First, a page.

Memories are so often idealized over time, and become simplified as they grow distant from initial realities. Retrospectives on Robert Rodriguez’ 2001 classic, Spy Kids, fit neatly into this category of experience.
Spy Kids is classified as an “American science fantasy family adventure film” that follows the adventures of Juni (Daryl Sabara) and Carmen Cortez (Alexa Vega), two child-spies who must rescue their secret agent parents (Antonio Banderas and Carla Gugino). Their parents are being held captive by Floop (Alan Cumming), an evil child’s television-show host who– with the help of his thumb-people minions– enslaves spies and transforms them into the monster-actors on his show. Juni and Carmen, with the help of their nifty spy kid gadgets, must fight off thumb people, obsessive double-agents, and platinum-suited robot children in order to get to Floop and free the trapped spies. This film premise, combined with stunning 2001-era visual effects, results in a nostalgic, if not deeply unsettling, cinematic experience.
Our viewing experience of Spy Kids, 13 years later, is hard to put into words. At points we felt uncomfortable; at others, nostalgic; at times, we worried about how long Floop’s thumb-minions would haunt our dreams. Perhaps the best way to convey our mixed emotions is through visual representation from the film itself:
We realize that in reviewing Spy Kids we may come across as crazy, simply by nature of our (nearly) fully developed prefrontal cortexes attempting to analyze the many convoluted elements of this film. As children, we completely glazed over the vast number of incongruencies in Spy Kids. In attempts to impose structure onto this chaotic cinematic experience, we broke our review into a few categories: setting, script, props, and characters. Please hold on to your 2000’s-era capris and fashion chokers.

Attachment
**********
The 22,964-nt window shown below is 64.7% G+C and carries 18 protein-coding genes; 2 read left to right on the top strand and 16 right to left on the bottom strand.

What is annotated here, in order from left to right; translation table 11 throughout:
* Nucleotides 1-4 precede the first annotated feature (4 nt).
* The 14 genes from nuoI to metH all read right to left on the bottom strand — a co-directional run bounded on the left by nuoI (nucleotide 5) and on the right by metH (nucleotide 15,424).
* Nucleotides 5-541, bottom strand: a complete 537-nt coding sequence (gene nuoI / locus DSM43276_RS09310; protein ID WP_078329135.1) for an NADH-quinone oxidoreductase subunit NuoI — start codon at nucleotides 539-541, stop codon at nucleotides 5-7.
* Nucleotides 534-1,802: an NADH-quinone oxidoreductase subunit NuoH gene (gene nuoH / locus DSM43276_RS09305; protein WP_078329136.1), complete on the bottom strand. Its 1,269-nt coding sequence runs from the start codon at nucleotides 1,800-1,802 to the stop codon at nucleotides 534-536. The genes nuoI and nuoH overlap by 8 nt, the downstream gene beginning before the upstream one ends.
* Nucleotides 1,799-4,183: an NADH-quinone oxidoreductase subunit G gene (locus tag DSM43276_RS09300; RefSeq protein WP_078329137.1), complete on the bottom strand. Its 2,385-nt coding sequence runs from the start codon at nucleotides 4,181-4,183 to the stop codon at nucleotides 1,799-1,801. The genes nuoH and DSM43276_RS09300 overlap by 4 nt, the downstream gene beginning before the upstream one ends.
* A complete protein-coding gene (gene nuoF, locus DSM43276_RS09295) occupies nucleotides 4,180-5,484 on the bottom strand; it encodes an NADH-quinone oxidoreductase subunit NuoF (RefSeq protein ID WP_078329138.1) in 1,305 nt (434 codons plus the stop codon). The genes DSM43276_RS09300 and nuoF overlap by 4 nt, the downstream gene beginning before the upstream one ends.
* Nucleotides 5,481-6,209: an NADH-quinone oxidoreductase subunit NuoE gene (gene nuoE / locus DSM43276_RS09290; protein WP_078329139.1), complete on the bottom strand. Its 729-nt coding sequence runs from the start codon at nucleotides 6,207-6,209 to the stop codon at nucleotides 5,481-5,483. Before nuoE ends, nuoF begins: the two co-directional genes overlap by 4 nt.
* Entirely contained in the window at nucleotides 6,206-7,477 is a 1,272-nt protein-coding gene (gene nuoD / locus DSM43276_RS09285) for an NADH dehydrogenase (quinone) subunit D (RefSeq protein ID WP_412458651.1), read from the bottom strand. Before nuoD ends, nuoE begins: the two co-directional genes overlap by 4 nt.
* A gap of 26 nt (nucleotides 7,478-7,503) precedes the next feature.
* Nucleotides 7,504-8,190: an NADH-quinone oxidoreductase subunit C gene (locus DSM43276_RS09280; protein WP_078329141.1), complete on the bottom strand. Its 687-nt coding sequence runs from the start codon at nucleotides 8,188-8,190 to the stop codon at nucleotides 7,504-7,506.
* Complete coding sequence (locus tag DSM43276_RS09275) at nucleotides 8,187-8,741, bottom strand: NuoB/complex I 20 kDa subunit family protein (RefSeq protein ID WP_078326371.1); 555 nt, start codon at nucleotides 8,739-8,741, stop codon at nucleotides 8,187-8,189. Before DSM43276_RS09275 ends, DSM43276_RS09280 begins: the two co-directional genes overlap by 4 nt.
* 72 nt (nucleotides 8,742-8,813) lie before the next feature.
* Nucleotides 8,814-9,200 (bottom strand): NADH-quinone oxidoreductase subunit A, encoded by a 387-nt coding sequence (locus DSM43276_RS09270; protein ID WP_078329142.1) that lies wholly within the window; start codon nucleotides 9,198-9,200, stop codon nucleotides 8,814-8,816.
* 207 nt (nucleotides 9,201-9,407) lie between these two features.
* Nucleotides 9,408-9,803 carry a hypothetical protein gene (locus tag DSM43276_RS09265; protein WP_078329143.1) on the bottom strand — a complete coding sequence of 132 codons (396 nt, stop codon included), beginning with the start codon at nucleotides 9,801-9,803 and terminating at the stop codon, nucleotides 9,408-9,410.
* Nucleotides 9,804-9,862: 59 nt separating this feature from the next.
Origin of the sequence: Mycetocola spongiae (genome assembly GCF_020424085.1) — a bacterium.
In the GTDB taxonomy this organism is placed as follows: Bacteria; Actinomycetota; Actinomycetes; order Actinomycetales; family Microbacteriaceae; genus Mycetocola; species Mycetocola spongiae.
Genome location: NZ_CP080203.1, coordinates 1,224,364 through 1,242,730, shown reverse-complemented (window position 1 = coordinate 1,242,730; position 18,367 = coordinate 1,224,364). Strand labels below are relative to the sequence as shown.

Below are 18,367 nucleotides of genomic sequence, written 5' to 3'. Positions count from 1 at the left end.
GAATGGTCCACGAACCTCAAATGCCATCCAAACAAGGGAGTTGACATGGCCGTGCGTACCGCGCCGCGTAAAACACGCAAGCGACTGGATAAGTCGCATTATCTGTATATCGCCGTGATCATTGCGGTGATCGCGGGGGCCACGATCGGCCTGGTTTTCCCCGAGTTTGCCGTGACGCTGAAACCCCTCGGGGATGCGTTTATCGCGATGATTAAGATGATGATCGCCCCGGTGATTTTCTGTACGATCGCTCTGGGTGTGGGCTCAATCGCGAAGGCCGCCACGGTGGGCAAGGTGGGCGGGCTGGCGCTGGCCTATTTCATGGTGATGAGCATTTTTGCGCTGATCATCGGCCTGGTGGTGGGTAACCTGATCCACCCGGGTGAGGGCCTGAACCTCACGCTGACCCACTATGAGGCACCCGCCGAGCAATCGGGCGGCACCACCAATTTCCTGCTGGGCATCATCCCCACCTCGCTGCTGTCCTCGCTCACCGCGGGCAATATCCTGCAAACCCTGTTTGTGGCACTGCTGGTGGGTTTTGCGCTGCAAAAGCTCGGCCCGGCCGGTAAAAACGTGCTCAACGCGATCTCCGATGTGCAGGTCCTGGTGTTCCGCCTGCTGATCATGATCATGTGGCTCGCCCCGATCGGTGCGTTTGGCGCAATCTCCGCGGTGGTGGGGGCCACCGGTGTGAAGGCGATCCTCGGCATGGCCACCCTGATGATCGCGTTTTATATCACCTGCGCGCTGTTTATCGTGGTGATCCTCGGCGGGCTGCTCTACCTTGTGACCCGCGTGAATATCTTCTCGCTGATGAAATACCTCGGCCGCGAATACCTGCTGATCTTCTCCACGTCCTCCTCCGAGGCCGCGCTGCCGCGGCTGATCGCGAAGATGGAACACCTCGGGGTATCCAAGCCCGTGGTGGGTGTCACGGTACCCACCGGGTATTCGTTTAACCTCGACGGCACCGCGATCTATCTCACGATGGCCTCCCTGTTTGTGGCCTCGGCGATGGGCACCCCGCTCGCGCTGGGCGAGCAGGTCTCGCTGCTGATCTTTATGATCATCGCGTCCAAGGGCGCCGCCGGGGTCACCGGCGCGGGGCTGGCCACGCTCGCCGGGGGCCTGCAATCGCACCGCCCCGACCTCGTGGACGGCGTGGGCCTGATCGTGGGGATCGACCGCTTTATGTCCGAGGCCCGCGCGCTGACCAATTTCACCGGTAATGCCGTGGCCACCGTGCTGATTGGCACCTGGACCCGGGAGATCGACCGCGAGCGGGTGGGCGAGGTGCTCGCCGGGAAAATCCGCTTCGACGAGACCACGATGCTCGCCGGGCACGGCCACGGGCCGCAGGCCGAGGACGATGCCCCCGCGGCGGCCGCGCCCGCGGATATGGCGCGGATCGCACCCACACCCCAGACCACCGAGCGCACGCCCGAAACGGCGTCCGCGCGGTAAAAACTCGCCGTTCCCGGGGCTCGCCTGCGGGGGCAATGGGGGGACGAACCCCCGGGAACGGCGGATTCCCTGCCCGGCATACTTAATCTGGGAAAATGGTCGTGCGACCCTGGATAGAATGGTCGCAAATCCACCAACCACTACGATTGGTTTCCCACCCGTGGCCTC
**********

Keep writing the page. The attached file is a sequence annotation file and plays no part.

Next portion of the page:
The film’s setting goes unidentified for the first 40 minutes of Spy Kids. In addition to panoramas of Mediterranean-esque beaches, locales ranged anywhere from rustic villas, to thrift stores, to underwater shark-sleeping caves, to densely-populated playgrounds, to island castles situated off of what appears to be the Irish coast. It is not until halfway through the film– when Carmen and Juni are fighting off thumb people in the playground– that we are given any identification of the setting: a subtitle, “San Diablo,” that appears on the bottom of the screen. The only further clarification we are given for the setting is in the end-credits, where filming locations ranged from the Bahamas to Austin, Texas.
Geographical confusion level: 7/10
Spy Kids’ boasts a simple script that is thoroughly enhanced by the visuals of the film. The dialogues in and of themselves are wonderful vehicles through which characters display their personalities: at one point, Carmen– the sassy, independent 12 year old protagonist– tells her brother “I shouldn’t be responsible for anyone but me.” You go, Carmen, you go.
The dialogue capitalizes on Spy Kids’ multicultural setting as well: when Juni flies away from the playground with the help of his booster pack, a child points at Juni’s shoes and says in Spanish, “I want those shoes.” The English translation is shown as a subtitle at the bottom of the screen.
A highlight from the script’s many simplistic yet insightful moments comes from Floop’s confrontation with Juni in the “virtual room.” In this scene, Floop delves into Juni’s psyche regarding his hand-wart problems and Juni puts Floop in his place:
Riveting, is it not?
Overall satisfaction with script: 5/10
Chances that script was written by hyperactive children: 9.75/10